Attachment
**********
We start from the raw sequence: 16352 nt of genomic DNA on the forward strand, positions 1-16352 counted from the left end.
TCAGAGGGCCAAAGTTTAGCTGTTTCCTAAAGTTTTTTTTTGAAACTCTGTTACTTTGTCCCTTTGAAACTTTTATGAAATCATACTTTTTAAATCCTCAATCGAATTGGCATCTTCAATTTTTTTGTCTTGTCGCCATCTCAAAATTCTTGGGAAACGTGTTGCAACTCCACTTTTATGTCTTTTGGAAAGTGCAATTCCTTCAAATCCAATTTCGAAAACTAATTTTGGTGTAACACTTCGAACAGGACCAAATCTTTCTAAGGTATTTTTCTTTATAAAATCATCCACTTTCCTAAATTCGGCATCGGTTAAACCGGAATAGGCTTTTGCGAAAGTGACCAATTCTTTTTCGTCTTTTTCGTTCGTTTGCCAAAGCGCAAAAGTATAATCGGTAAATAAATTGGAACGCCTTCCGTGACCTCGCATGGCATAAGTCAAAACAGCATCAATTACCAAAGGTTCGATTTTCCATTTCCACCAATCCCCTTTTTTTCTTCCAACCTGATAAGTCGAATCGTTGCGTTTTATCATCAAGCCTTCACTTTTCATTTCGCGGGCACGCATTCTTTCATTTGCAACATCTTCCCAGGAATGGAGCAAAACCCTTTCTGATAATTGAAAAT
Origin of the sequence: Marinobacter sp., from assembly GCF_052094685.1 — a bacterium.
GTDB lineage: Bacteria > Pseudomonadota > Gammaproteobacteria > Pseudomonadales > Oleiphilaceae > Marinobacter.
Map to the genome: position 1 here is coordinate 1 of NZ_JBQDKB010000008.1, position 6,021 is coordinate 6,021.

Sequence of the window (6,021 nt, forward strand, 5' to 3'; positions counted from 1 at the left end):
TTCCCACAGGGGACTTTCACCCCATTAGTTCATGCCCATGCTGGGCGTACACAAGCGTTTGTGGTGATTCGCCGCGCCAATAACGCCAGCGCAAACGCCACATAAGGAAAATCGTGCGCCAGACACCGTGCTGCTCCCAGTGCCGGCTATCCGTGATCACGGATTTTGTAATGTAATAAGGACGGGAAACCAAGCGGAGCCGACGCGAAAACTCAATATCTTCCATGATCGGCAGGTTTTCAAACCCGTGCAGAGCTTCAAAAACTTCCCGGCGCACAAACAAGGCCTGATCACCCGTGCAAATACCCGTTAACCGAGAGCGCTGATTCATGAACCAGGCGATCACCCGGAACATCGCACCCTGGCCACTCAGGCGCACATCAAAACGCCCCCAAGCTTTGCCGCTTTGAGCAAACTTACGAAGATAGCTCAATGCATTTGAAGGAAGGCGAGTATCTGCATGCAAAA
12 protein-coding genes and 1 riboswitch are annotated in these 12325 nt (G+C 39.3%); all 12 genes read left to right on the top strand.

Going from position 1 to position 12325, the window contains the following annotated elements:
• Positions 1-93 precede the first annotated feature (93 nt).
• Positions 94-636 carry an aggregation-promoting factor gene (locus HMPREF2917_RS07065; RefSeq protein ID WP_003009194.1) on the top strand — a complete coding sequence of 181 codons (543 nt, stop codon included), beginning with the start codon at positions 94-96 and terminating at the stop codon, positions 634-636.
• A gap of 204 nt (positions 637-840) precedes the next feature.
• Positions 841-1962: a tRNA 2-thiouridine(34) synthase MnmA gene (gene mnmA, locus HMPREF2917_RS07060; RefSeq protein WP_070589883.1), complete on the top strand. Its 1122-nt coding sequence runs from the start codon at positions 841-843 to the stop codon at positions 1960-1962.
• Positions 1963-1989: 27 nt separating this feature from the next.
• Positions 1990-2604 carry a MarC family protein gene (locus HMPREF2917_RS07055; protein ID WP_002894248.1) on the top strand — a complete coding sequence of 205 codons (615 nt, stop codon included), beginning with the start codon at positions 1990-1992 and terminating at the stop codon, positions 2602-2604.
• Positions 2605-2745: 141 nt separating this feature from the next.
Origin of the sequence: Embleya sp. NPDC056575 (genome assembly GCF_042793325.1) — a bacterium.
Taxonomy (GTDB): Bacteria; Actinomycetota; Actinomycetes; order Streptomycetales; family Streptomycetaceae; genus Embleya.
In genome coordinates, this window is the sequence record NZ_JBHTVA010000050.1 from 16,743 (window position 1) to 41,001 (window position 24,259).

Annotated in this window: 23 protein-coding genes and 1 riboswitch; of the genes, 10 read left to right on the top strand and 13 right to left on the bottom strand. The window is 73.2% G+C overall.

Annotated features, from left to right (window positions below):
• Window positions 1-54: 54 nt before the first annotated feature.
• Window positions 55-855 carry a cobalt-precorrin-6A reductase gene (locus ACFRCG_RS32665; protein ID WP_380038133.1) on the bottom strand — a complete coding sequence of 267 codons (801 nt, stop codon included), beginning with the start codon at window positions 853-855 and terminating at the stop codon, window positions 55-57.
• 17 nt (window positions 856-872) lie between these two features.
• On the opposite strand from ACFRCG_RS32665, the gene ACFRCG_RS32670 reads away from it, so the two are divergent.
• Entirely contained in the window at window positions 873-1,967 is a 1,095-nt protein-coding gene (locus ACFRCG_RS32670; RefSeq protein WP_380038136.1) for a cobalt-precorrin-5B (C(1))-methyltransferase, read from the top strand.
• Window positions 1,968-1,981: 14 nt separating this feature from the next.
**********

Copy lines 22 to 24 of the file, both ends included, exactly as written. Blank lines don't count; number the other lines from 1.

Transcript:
• Window positions 1-54: 54 nt before the first annotated feature.
• Window positions 55-855 carry a cobalt-precorrin-6A reductase gene (locus ACFRCG_RS32665; protein ID WP_380038133.1) on the bottom strand — a complete coding sequence of 267 codons (801 nt, stop codon included), beginning with the start codon at window positions 853-855 and terminating at the stop codon, window positions 55-57.
• 17 nt (window positions 856-872) lie between these two features.